Tebow’s Broncos Enter Fourth Quarter of Season, Hope to Defy History
The game is tied up. It is now the fourth quarter. And although many analysts have pegged Tim Tebow and the Denver Broncos as favorites to beat out the Oakland Raiders for the AFC West crown, the odds–in terms of the Broncos’ recent history in December–appear bleak. Can you say Tebow Time?
There is no question that Tebow’s mettle has inspired teammates. He has also humbled well-respected opponents–among them Jared Allen and Darrelle Revis–both victims of Tebow-fueled comebacks in recent weeks. One Dolphin is even crediting Miami’s turnaround to God inspiring them through Tebow in a Week 7 loss.
And now, having made their living in crunch time, the Denver Broncos enter the final four games of the regular season. If Tebow and co. really do come alive when the pressure is on, then the Broncos should pull out their most improbable comeback of all: their first AFC West title since 2005. To do it, though, they will need to defy recent history.
If you think about it, a season-long comeback is exactly the opposite of what Broncos fans have become accustomed to.
In 2006, Mike Shanahan‘s Broncos started off 7-2, then lost in historic fashion to miss the playoffs in a “win-and-you’re-in” Week 17 game at home. 2008 saw one of the worst late-season collapses in NFL history, with Denver blowing a three-game division lead with three games to go, again losing in the final week of the season with a playoff spot on the line.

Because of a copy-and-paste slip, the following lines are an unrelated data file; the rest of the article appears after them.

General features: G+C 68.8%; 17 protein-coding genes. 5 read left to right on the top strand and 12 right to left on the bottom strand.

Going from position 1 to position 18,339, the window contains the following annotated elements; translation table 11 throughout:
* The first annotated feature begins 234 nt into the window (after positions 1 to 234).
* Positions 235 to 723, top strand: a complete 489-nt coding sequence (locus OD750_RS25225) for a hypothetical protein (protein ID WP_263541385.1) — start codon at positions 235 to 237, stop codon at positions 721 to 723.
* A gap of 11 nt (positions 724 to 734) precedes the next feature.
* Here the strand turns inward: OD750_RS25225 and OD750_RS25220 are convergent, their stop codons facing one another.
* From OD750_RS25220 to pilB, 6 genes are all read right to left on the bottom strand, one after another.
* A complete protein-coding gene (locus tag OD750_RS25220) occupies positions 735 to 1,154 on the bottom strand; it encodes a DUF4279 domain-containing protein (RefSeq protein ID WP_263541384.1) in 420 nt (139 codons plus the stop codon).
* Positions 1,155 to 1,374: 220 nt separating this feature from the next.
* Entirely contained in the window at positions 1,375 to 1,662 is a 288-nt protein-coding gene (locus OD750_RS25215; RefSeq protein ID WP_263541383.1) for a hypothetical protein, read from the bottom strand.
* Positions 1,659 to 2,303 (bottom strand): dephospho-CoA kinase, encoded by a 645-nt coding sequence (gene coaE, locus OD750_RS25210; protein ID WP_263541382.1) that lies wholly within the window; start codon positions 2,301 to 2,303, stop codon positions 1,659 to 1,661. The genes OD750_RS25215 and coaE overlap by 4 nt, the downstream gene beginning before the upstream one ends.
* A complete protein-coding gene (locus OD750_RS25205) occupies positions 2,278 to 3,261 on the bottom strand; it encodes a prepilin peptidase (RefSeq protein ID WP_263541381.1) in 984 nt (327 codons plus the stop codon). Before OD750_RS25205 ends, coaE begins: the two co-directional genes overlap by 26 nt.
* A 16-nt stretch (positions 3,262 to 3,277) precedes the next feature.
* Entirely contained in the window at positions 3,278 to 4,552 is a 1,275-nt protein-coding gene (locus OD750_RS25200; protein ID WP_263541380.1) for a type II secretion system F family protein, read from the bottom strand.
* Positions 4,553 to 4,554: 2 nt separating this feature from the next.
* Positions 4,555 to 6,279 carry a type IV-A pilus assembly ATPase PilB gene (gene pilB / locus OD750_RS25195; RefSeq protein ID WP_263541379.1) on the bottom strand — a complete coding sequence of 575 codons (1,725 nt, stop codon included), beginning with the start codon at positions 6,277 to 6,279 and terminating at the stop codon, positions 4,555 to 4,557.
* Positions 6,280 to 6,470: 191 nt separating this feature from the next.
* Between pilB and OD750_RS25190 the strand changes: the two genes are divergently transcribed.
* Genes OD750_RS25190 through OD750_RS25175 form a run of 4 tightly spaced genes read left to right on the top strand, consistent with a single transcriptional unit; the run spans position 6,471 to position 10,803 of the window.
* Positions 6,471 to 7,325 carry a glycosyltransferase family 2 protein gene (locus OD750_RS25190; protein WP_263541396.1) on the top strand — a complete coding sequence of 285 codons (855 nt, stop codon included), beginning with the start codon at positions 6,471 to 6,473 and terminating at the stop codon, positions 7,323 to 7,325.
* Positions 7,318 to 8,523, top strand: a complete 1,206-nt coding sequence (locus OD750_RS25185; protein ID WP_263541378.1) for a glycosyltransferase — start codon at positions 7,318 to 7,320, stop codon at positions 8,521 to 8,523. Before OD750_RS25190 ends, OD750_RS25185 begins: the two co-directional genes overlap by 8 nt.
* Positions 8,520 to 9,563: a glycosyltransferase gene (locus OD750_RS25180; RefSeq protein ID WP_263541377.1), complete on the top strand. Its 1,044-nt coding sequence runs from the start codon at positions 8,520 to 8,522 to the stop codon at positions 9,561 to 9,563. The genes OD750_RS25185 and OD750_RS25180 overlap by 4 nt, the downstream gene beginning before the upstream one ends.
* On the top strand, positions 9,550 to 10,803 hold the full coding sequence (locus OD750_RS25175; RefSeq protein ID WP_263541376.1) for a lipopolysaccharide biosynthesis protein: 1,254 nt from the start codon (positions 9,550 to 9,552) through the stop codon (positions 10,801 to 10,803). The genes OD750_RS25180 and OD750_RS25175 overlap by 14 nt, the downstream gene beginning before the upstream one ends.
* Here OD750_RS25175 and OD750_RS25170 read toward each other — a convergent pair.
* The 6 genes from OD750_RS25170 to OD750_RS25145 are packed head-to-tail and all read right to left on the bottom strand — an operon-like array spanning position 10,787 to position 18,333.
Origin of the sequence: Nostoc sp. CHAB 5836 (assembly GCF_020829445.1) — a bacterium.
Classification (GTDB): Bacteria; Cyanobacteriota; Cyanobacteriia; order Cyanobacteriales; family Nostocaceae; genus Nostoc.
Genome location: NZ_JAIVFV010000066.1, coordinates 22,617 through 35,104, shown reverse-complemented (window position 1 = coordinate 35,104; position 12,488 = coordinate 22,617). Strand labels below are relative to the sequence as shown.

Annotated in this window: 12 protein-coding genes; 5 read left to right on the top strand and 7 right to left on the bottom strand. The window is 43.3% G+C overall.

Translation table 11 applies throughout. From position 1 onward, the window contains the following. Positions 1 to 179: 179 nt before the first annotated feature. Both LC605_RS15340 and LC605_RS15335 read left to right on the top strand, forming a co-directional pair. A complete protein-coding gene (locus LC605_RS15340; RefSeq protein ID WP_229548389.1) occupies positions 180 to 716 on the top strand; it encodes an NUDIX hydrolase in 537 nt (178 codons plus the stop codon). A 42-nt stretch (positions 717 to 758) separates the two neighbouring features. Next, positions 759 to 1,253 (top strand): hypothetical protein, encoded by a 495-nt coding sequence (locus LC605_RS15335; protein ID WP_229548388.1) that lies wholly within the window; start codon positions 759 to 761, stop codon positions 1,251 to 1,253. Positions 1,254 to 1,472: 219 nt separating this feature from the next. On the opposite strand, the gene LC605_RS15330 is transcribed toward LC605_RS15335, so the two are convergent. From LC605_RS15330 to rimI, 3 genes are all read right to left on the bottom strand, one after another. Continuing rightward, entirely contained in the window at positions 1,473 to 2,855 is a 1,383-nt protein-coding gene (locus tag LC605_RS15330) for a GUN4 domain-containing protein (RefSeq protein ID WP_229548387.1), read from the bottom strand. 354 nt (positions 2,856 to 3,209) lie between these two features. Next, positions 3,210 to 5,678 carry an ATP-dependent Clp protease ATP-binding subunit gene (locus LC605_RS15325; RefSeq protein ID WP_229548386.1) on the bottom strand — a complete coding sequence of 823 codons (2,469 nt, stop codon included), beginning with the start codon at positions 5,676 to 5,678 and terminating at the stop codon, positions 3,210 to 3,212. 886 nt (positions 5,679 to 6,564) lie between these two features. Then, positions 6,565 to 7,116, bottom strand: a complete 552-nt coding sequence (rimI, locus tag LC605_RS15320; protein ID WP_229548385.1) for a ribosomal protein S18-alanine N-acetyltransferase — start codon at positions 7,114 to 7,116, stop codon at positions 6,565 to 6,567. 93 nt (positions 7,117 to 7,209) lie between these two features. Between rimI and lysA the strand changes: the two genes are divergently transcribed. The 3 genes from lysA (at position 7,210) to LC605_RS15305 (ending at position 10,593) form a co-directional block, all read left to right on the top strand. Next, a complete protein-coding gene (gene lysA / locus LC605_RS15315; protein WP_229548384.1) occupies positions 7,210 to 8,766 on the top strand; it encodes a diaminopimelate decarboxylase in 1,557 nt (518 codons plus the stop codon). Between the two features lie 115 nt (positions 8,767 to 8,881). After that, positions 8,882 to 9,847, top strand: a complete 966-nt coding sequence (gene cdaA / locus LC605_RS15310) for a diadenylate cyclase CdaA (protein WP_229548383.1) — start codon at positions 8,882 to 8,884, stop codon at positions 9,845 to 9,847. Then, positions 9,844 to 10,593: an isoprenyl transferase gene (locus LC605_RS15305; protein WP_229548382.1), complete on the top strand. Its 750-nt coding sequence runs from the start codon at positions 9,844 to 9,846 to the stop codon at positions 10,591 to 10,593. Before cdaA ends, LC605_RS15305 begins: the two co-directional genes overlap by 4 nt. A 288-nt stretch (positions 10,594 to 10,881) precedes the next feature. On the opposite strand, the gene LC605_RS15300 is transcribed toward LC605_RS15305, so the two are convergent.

Then, in 2009, Josh McDaniels led the Broncos to a perfect 6-0 start, and with a new coach and quarterback, we swore things were different. Like Bronco teams past, the 2009 squad had a great record early, aided by strings of nail-biting victories and some immaculate in-game luck (Brandon Stokley, anyone?). But by Week 17, the Broncos had, again, crashed and burned.
Folks, we’ve been here before.
Sometimes win-loss records can be deceiving, and you have to trust your eyes. Jason Elam‘s heroics in 2007, the Ed Hochuli gift in 2008, Brandon Stokley in 2009–they were all entertaining, but they also all carried with them a lesson in tempering expectations. If history repeats itself and the Broncos fall apart late yet again in 2011, won’t the onside kick in Miami or Nate Kaeding‘s miss in overtime feel a lot like nail-biters in the past–exciting but uncomfortable at the same time?
Harvard students have concluded that Tebow’s luck has to run out soon. I wonder if the numbers would have said the same about Shanahan and McDaniels teams past.
Watching these 2011 Broncos win has been exciting, no doubt, but the excitement feels less like watching the Green Bay Packers win–entertaining for their dominance–than it feels like watching somebody flip tails 10 times in a row, marveling at the mystery and wondering when it will stop.
If Tebow and the Broncos continue to improve while they win, this time, it doesn’t have to.
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